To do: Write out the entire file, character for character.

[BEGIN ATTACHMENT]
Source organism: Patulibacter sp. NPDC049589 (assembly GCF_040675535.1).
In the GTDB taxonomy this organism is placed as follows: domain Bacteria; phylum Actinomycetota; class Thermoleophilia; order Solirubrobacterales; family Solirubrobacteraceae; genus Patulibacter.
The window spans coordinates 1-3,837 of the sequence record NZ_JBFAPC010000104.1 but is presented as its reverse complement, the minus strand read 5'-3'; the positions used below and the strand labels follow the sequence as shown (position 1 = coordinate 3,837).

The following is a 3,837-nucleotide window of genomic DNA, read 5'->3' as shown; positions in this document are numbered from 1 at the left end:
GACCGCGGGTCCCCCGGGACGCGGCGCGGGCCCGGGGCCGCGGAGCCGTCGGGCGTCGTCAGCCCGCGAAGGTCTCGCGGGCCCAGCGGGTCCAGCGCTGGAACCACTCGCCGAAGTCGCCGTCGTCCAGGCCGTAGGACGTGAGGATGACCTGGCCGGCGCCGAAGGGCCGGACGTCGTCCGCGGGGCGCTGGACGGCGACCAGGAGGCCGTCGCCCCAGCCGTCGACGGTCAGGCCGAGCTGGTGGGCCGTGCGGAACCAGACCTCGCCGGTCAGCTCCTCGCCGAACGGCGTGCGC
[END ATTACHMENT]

Source organism: Patulibacter sp. NPDC049589 (assembly GCF_040675535.1).
In the GTDB taxonomy this organism is placed as follows: domain Bacteria; phylum Actinomycetota; class Thermoleophilia; order Solirubrobacterales; family Solirubrobacteraceae; genus Patulibacter.
The window spans coordinates 1-3,837 of the sequence record NZ_JBFAPC010000104.1 but is presented as its reverse complement, the minus strand read 5'-3'; the positions used below and the strand labels follow the sequence as shown (position 1 = coordinate 3,837).

The following is a 3,837-nucleotide window of genomic DNA, read 5'->3' as shown; positions in this document are numbered from 1 at the left end:
GACCGCGGGTCCCCCGGGACGCGGCGCGGGCCCGGGGCCGCGGAGCCGTCGGGCGTCGTCAGCCCGCGAAGGTCTCGCGGGCCCAGCGGGTCCAGCGCTGGAACCACTCGCCGAAGTCGCCGTCGTCCAGGCCGTAGGACGTGAGGATGACCTGGCCGGCGCCGAAGGGCCGGACGTCGTCCGCGGGGCGCTGGACGGCGACCAGGAGGCCGTCGCCCCAGCCGTCGACGGTCAGGCCGAGCTGGTGGGCCGTGCGGAACCAGACCTCGCCGGTCAGCTCCTCGCCGAACGGCGTGCGC